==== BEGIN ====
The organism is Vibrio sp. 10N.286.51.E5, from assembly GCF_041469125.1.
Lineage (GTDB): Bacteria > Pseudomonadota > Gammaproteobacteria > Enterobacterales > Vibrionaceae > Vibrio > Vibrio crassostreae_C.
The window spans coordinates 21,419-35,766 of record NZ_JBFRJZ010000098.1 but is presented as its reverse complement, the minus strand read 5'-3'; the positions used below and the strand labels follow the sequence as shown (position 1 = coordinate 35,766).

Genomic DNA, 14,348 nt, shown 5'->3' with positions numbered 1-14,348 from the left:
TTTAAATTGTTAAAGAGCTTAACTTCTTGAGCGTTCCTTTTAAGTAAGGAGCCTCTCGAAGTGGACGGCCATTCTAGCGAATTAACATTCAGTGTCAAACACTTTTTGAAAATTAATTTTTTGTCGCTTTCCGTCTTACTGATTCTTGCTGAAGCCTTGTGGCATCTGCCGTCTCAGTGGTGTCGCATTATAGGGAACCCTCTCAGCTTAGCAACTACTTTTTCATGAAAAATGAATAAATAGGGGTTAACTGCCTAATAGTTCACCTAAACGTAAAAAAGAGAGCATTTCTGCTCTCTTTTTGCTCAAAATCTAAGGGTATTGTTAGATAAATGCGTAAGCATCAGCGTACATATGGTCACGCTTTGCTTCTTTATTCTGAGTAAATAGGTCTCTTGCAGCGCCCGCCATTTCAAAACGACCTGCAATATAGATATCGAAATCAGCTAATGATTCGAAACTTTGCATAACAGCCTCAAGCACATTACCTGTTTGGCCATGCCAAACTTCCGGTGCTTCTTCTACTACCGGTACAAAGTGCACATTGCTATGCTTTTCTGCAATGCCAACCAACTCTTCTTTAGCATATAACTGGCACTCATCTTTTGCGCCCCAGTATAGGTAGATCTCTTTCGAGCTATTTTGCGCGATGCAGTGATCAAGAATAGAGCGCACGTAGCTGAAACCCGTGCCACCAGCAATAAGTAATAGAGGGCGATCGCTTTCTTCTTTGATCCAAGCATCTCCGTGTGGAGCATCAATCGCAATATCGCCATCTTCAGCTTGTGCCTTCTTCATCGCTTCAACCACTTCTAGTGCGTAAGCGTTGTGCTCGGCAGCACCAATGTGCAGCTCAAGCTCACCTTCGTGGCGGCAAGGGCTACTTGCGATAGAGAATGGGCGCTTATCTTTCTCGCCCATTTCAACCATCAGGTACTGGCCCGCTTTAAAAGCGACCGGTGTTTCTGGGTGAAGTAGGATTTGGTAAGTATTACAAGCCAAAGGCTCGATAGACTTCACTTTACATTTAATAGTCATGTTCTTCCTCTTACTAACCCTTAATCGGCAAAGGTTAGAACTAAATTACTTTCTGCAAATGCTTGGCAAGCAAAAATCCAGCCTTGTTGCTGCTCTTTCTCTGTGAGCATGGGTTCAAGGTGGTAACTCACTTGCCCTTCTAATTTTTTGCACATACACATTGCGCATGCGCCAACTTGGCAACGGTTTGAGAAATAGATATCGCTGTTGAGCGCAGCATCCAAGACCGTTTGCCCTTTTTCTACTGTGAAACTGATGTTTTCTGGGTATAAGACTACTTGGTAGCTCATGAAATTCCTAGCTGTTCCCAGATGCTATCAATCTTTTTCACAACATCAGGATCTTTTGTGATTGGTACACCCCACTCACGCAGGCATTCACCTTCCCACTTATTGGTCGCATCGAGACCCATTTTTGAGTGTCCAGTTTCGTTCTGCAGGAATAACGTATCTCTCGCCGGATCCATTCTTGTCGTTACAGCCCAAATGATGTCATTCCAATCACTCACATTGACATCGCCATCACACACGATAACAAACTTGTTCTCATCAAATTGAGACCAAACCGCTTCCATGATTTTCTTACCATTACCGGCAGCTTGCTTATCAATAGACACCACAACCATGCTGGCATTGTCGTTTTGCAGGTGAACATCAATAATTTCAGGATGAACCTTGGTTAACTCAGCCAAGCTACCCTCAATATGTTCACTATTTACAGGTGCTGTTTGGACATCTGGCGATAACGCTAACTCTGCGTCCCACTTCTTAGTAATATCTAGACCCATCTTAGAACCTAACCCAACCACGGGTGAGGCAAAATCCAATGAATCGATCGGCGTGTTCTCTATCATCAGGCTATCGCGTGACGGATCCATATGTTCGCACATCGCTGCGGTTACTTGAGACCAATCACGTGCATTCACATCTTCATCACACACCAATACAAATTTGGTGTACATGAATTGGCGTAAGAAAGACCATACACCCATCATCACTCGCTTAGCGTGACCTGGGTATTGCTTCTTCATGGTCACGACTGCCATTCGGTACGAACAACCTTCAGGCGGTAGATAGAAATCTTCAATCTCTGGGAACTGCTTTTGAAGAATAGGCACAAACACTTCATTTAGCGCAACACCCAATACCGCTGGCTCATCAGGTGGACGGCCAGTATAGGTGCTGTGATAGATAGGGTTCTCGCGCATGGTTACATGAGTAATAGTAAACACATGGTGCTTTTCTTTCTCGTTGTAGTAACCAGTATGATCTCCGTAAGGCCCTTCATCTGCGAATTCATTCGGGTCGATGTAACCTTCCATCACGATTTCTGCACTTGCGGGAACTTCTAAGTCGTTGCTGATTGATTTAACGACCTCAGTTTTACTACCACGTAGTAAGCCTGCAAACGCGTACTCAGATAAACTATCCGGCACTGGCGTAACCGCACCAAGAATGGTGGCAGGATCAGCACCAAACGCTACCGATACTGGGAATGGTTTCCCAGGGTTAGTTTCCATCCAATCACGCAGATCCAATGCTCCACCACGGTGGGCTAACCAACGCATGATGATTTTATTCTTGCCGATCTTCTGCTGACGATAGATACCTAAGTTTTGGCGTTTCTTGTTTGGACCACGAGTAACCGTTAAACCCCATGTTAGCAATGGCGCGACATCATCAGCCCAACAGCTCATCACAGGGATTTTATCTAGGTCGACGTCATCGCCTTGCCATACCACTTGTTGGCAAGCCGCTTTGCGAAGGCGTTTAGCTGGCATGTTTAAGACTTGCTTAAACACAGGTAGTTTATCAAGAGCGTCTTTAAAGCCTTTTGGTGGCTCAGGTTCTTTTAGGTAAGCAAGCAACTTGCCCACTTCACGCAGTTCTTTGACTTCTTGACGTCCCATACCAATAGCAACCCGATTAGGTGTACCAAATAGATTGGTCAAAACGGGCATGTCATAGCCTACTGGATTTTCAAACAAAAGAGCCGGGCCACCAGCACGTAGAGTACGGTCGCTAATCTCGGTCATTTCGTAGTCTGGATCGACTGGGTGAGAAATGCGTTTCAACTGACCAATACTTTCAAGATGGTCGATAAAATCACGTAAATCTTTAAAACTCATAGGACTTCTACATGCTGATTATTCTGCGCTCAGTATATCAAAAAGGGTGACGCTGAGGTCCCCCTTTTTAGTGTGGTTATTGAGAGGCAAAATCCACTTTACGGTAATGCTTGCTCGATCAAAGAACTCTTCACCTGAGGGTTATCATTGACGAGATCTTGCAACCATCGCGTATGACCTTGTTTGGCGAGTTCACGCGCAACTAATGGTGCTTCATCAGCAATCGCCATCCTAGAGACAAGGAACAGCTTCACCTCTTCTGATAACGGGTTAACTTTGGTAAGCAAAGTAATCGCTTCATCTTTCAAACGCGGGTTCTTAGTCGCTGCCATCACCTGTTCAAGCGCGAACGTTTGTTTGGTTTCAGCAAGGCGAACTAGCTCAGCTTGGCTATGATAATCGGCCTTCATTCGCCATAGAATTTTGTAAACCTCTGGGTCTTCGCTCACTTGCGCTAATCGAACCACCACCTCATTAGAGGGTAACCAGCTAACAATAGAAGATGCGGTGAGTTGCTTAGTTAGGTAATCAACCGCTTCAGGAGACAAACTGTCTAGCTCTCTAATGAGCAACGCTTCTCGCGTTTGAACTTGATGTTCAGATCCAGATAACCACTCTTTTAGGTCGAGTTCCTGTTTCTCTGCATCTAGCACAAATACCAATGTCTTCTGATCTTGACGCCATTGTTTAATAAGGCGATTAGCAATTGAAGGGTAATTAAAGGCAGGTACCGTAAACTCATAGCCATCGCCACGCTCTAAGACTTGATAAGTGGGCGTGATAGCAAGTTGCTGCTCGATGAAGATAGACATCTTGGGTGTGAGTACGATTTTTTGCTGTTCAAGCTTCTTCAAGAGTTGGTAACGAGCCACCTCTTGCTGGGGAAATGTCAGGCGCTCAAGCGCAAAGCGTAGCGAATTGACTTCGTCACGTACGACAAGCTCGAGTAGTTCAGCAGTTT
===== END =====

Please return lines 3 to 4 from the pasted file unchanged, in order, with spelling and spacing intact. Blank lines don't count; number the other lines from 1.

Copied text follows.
The window spans coordinates 21,419-35,766 of record NZ_JBFRJZ010000098.1 but is presented as its reverse complement, the minus strand read 5'-3'; the positions used below and the strand labels follow the sequence as shown (position 1 = coordinate 35,766).

Genomic DNA, 14,348 nt, shown 5'->3' with positions numbered 1-14,348 from the left: